As noted above, Mr. Ko was charged with impermissible double-parking on East 188th Street, but allegedly drove away before the PVB officer could personally serve the summons on him or affix it to his vehicle. The summons, which was later mailed to Mr. Ko, reflects that Mr. Ko left the scene before service of the summons. It contains "Drive Away" in the space for the name of the vehicle operator, "N/S-DrOff" in the space for the expiration date of the vehicle's license plate, and "Drive Off" in the space for the officer's comments. (Petition, exhibit B.)

The problem is that no provision is made in the Vehicle and Traffic Law for service of a summons by mail. Moreover, no exception is included in Vehicle and Traffic Law § 238 (2) for vehicle operators who "drive off" before a summons may be completed and properly served. The statute clearly provides that service may be completed only by one of two meansby personal delivery or by affixing the summons to the car.

The Court of Appeals has required strict compliance with the requirements of the Vehicle and Traffic Law. For example, in Matter of Ryder Truck Rental v Parking Violations Bur. of Transp. Admin. of City of N.Y. (62 NY2d 667 [1984]), the Court of Appeals reversed the Appellate Division and reinstated the Supreme Court's decision annulling a PVB appeals board decision which upheld notices of violation that failed to include the expiration date for the vehicle's registration, as required by the statute. The Court said: "The provisions explicitly prescribed by the Legislature in the statute are mandatory . . . . To hold all these elements directory only would evidently be to eviscerate the legislative enactment." (Id. at 669-670.)

Similarly here, the court is bound by the plain language of Vehicle and Traffic Law § 238 (2) to conclude that service by mail is not permitted, even in "drive off" cases. Admittedly, this reading of the statute may make it more difficult for the PVB to{**28 Misc 3d at 609} enforce traffic and parking laws against motorists who leave the scene before service is accomplished. Nevertheless, the statute simply does not allow for service of a summons by mail, and the court is not permitted to effectively amend a statute to correct perceived errors or deficiencies. That is a task for the Legislature, if it sees fit to do so. (See Matter of Green [Potter], 51 NY2d 627, 629 [1980], citing Meltzer v Koenigsberg, 302 NY 523, 525 [1951] [finding no specific statutory authority under Mental Hygiene Law article 77 to support petitioner's request for attorney's fees, the Court held it did not have the authority to award fees by presuming such an omission was a legislative oversight].)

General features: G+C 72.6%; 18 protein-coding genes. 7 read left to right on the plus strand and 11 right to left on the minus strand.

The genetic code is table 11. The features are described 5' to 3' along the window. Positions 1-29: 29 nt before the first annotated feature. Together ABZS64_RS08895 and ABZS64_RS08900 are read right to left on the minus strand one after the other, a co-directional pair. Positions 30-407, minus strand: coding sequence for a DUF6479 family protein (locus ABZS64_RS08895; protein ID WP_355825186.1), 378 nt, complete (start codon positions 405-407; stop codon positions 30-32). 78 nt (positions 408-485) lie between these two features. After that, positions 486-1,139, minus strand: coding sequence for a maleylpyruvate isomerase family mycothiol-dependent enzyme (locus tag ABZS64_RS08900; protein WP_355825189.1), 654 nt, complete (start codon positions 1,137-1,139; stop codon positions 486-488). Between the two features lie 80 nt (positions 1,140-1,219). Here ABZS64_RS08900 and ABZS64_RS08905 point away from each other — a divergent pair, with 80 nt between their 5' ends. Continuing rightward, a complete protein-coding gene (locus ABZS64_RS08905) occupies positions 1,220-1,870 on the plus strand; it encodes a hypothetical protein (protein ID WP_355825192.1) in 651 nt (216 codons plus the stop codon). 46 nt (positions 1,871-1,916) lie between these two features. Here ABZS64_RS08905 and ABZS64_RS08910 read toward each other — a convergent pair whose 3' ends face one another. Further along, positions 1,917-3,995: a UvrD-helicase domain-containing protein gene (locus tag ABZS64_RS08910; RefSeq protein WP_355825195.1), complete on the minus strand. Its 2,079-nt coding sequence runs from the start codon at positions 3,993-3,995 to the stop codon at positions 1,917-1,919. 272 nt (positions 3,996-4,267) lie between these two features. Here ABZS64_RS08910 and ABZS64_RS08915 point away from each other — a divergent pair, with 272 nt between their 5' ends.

The court further notes that the Vehicle and Traffic Law does allow, in other circumstances, that certain notices be mailed to motorists, rather than personally served or affixed to the subject vehicle. For example, Vehicle and Traffic Law § 235 (2) (a) (2) directs a municipality to give a motorist who has not responded to a first notice of violation a second notice through "regular first class mail." Vehicle and Traffic Law § 241 (2) likewise permits the city to notify a motorist by mail that a default judgment will shortly be entered against him for failure to enter a plea or contest a charge made in a summons, or for failure to appear at a designated hearing. However, these circumstances are distinct from the instant case in that the notices may be mailed only after service of process has been completed and the time period for responding to the summons has expired. The type of notices which may be [*4]mailed are not summonses, which require proper service to acquire jurisdiction over the motorist.

As the Vehicle and Traffic Law does not allow service of a summons by mail, Mr. Ko's article 78 petition must be granted, his July 14, 2008 summons dismissed, and the $115 fine assessed by the PVB vacated and the monies repaid to petitioner, if not done so already. The court does not need to reach petitioner's arguments alleging the illegality of 19 RCNY 39-12, which requires that a motorist pay the PVB fine in full before filing an administrative appeal.

Accordingly, it is hereby adjudged that the petition is granted, the decision by ALJ Pine is vacated, the July 14, 2008 summons is dismissed and the $115 fine vacated, and petitioner is entitled to reimbursement of the $115 if not already reimbursed; and it is further ordered that the July 17, 2009 judgment entered in favor of respondent against petitioner for $219.80 for costs and{**28 Misc 3d at 610} disbursements is vacated, and Mr. Ko is entitled to reimbursement of that amount if paid; and it is further ordered that petitioner is awarded costs and disbursements in connection with this proceeding.